Epiphany to Human Intelligence for 88 Years; Computer Mouse Inventor Engelbart Dies at 88
The inventor of the computer mouse, Douglas C. Engelbart, has died aged 88.
His daughter, Christina, in an email, notified the state's Computer History Museum of his death.
Engelbart had been in lowly health and died peacefully on Tuesday night in his sleep at his home in Atherton, Calif.
Born in Portland, Ore., on Jan. 25, 1925, Engelbart served as a U.S. Navy electronic radar technician at Oregon State University during World War II.
He then worked at Nasa's predecessor-Naca-as an electrical engineer, but soon left to pursue his Ph.D. at the University of California, Berkeley.
Then, he began working at the Stanford Research Institute (SRI) in the late 1950s.
His laboratory helped develop ARPANet, the government research network that led to the internet.
In 1960s, he developed the tool, which was at the time a thick wooden device with two wheels and three buttons, patenting it long before the mouse's widespread use. He showed off the first mouse in 1968 at the Fall Joint Computer Conference in San Francisco, Calif.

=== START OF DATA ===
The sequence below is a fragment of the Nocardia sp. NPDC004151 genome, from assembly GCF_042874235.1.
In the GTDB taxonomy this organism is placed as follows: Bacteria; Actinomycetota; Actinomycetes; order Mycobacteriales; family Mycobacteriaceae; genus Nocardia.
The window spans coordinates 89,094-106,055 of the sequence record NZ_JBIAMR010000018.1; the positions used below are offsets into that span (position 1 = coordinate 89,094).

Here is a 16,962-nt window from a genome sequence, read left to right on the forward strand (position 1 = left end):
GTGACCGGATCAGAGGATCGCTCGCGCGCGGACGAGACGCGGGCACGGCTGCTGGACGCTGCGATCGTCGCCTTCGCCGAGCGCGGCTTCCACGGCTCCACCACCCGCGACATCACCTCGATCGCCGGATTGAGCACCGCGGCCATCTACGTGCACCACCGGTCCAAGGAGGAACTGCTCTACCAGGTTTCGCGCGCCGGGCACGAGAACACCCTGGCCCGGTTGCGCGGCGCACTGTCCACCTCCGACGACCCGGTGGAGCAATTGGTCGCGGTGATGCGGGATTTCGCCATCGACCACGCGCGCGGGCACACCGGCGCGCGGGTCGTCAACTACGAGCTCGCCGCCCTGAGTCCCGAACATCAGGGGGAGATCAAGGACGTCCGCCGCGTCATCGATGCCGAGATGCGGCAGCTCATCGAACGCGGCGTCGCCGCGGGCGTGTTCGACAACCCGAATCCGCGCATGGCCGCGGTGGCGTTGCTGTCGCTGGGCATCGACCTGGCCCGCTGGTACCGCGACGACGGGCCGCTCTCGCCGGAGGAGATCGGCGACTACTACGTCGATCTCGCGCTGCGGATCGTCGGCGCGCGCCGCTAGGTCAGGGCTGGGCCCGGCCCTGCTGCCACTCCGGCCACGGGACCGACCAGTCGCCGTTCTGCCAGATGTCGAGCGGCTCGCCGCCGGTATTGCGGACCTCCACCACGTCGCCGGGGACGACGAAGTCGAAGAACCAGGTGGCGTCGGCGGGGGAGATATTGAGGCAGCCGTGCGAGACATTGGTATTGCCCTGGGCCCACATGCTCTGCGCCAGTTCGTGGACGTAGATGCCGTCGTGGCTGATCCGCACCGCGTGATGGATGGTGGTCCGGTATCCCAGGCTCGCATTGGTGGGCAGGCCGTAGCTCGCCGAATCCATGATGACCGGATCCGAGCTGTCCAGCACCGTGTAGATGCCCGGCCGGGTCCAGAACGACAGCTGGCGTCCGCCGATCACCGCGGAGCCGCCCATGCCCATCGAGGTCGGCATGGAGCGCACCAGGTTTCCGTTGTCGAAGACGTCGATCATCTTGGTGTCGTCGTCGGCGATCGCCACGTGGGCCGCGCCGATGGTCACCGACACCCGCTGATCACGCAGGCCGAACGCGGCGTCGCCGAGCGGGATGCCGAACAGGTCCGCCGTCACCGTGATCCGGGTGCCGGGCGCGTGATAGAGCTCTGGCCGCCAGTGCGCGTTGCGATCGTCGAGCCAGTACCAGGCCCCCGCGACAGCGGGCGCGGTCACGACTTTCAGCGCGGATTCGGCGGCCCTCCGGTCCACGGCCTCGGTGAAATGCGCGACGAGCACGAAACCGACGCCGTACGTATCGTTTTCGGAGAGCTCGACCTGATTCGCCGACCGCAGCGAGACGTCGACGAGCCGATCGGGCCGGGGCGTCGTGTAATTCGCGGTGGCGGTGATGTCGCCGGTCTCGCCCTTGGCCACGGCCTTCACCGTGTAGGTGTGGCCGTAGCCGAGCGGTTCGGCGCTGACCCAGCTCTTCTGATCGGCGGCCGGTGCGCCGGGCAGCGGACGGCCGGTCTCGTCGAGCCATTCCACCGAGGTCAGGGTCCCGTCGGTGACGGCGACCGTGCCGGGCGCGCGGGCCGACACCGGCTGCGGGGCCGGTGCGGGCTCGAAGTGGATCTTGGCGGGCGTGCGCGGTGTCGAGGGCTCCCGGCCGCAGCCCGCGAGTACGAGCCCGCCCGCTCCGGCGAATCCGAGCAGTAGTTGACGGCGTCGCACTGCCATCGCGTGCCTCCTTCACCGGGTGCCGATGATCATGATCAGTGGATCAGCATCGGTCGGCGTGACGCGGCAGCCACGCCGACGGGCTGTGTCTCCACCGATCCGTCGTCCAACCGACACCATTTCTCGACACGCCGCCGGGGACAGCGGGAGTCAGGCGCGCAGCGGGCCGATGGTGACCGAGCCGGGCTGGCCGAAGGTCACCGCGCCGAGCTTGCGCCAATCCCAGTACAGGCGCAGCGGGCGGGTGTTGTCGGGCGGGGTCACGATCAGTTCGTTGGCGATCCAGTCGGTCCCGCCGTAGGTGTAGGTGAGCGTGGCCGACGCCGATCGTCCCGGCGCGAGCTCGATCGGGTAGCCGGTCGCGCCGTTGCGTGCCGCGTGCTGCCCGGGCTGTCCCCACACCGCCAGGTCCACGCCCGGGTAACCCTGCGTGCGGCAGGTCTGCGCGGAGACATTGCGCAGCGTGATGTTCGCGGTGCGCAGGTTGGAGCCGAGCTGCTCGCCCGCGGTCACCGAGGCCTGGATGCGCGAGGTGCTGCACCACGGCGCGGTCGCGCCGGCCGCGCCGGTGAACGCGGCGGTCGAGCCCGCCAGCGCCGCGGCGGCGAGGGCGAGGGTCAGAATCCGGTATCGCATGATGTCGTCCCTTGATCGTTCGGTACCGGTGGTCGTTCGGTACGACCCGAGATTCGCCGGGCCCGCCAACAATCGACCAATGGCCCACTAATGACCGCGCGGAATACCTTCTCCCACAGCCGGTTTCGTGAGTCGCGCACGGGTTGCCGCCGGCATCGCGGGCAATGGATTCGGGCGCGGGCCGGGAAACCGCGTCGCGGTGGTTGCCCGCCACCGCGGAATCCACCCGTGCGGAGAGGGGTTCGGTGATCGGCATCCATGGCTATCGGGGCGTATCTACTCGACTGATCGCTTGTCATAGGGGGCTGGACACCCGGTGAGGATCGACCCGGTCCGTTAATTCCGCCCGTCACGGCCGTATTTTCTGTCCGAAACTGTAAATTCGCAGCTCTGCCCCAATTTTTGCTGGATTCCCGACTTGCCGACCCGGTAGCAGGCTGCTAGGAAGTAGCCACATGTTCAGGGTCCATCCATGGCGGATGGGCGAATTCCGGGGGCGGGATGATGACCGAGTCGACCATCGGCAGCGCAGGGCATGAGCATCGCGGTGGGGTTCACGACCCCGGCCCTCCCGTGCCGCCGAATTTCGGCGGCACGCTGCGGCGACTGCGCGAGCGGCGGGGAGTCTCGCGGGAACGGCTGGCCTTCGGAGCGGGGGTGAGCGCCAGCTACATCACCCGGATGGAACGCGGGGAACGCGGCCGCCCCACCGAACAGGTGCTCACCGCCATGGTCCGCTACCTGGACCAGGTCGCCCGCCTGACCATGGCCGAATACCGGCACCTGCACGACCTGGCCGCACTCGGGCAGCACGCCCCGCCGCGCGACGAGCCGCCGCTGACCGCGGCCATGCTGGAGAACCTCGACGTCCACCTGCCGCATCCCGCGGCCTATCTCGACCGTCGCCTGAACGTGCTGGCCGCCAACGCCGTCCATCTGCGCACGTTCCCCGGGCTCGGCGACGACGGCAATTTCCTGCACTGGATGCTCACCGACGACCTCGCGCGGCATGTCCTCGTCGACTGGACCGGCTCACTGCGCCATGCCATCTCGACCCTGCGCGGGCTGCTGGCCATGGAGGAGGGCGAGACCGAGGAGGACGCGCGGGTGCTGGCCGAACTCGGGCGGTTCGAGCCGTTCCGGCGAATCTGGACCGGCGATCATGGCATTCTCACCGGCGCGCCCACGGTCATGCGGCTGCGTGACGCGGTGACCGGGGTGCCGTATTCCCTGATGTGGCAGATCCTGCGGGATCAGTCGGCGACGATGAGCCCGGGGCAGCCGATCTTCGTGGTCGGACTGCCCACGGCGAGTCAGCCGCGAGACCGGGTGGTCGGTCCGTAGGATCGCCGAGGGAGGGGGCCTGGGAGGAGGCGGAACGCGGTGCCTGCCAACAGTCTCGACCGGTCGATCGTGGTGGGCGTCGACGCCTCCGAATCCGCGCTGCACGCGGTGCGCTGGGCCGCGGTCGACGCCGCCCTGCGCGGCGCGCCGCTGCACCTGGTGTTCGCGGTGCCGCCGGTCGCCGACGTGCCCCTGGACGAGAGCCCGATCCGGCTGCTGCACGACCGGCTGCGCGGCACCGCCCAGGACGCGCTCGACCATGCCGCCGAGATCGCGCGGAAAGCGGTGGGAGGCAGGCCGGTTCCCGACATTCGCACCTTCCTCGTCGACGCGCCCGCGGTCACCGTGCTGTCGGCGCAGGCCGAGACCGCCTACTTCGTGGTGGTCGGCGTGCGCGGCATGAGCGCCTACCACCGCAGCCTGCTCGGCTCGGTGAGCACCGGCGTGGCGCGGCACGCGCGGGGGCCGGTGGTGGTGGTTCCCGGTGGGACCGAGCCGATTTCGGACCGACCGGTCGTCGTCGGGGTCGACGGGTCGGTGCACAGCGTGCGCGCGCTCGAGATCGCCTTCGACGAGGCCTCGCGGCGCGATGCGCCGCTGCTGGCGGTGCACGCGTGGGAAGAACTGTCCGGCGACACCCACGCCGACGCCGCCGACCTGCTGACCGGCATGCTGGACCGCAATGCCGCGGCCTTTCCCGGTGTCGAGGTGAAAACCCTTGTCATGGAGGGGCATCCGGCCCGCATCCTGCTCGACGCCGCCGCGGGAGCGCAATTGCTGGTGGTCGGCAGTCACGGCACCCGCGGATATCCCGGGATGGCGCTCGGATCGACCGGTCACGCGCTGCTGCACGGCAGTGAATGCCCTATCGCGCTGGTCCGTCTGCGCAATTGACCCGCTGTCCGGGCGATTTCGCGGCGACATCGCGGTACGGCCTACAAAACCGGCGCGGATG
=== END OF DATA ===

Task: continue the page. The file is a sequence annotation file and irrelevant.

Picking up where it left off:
While he unveiled the first mouse, he also revealed a method of controlling a computer with a mouse and keyboard, which even the world's leading computer scientists could not fathom, according to The New York Times.
"In little more than an hour, he showed how a networked, interactive computing system would allow information to be shared rapidly among collaborating scientists," reporter John Markoff wrote. "He demonstrated how a mouse, which he invented just four years earlier, could be used to control a computer. He demonstrated text editing, video conferencing, hypertext and windowing."
He also worked on early incarnations of email, word processing and video teleconferences at a California research institute.
Before the device became widely used, the patent ran out and he could not make much money from the mouse.
SRI licensed the technology in 1983 for $40,000 to Apple.
At least one billion computer mice have been sold.
Engelbart's greatest contributions go way beyond the mouse.
"I have admired him so much. Everything we have in computers can be traced to his thinking," said Steve Wozniak, Apple co-founder, according to ABC News. "To me, he is a god. He gets recognized for the mouse, but he really did an awful lot of incredible stuff for computer interfaces and networking.
"The networking ideas were even more significant than the mouse," Wozniak said. "He did this way before the Internet. He was thinking about how computers could solve some of the main problems for mankind before many."
Engelbart won the $500,000 Lemelson-MIT prize in 1997 and the National Medal of Technology for "creating the foundations of personal computing" in 2000.
Since 2005, he had been a member at the Computer History Museum in Mountain View, Calif.
He is lasted by his second wife, Karen O'Leary Engelbart, and four children.